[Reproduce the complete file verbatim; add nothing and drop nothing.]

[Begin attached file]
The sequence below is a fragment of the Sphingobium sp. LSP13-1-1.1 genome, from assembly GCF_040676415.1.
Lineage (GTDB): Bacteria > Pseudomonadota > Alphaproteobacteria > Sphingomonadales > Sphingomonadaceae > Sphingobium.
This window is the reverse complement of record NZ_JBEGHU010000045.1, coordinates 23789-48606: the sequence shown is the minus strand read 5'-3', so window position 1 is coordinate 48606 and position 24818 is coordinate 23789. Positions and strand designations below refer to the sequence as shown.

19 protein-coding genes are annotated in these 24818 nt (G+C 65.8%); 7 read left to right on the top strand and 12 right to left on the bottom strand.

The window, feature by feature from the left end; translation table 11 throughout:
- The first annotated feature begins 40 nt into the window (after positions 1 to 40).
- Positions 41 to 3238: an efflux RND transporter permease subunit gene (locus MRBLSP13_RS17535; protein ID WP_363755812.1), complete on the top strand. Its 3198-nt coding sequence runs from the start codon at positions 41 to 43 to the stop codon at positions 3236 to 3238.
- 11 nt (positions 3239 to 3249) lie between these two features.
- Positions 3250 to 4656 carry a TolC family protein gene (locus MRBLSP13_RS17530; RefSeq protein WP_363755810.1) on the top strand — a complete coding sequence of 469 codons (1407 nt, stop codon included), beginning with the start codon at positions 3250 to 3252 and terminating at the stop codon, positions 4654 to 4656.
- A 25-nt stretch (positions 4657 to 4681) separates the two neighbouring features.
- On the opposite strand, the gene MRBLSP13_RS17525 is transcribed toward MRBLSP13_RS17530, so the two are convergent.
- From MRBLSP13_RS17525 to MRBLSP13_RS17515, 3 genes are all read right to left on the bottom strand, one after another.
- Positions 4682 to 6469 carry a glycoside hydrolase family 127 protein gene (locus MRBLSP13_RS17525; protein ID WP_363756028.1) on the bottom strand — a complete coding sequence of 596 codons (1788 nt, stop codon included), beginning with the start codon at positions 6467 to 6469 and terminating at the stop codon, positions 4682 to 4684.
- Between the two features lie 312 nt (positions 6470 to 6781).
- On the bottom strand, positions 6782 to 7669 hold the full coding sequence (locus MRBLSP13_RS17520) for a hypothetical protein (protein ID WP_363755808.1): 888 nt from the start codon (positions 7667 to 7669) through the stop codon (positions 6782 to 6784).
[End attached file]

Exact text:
The sequence below is a fragment of the Sphingobium sp. LSP13-1-1.1 genome, from assembly GCF_040676415.1.
Lineage (GTDB): Bacteria > Pseudomonadota > Alphaproteobacteria > Sphingomonadales > Sphingomonadaceae > Sphingobium.
This window is the reverse complement of record NZ_JBEGHU010000045.1, coordinates 23789-48606: the sequence shown is the minus strand read 5'-3', so window position 1 is coordinate 48606 and position 24818 is coordinate 23789. Positions and strand designations below refer to the sequence as shown.

19 protein-coding genes are annotated in these 24818 nt (G+C 65.8%); 7 read left to right on the top strand and 12 right to left on the bottom strand.

The window, feature by feature from the left end; translation table 11 throughout:
- The first annotated feature begins 40 nt into the window (after positions 1 to 40).
- Positions 41 to 3238: an efflux RND transporter permease subunit gene (locus MRBLSP13_RS17535; protein ID WP_363755812.1), complete on the top strand. Its 3198-nt coding sequence runs from the start codon at positions 41 to 43 to the stop codon at positions 3236 to 3238.
- 11 nt (positions 3239 to 3249) lie between these two features.
- Positions 3250 to 4656 carry a TolC family protein gene (locus MRBLSP13_RS17530; RefSeq protein WP_363755810.1) on the top strand — a complete coding sequence of 469 codons (1407 nt, stop codon included), beginning with the start codon at positions 3250 to 3252 and terminating at the stop codon, positions 4654 to 4656.
- A 25-nt stretch (positions 4657 to 4681) separates the two neighbouring features.
- On the opposite strand, the gene MRBLSP13_RS17525 is transcribed toward MRBLSP13_RS17530, so the two are convergent.
- From MRBLSP13_RS17525 to MRBLSP13_RS17515, 3 genes are all read right to left on the bottom strand, one after another.
- Positions 4682 to 6469 carry a glycoside hydrolase family 127 protein gene (locus MRBLSP13_RS17525; protein ID WP_363756028.1) on the bottom strand — a complete coding sequence of 596 codons (1788 nt, stop codon included), beginning with the start codon at positions 6467 to 6469 and terminating at the stop codon, positions 4682 to 4684.
- Between the two features lie 312 nt (positions 6470 to 6781).
- On the bottom strand, positions 6782 to 7669 hold the full coding sequence (locus MRBLSP13_RS17520) for a hypothetical protein (protein ID WP_363755808.1): 888 nt from the start codon (positions 7667 to 7669) through the stop codon (positions 6782 to 6784).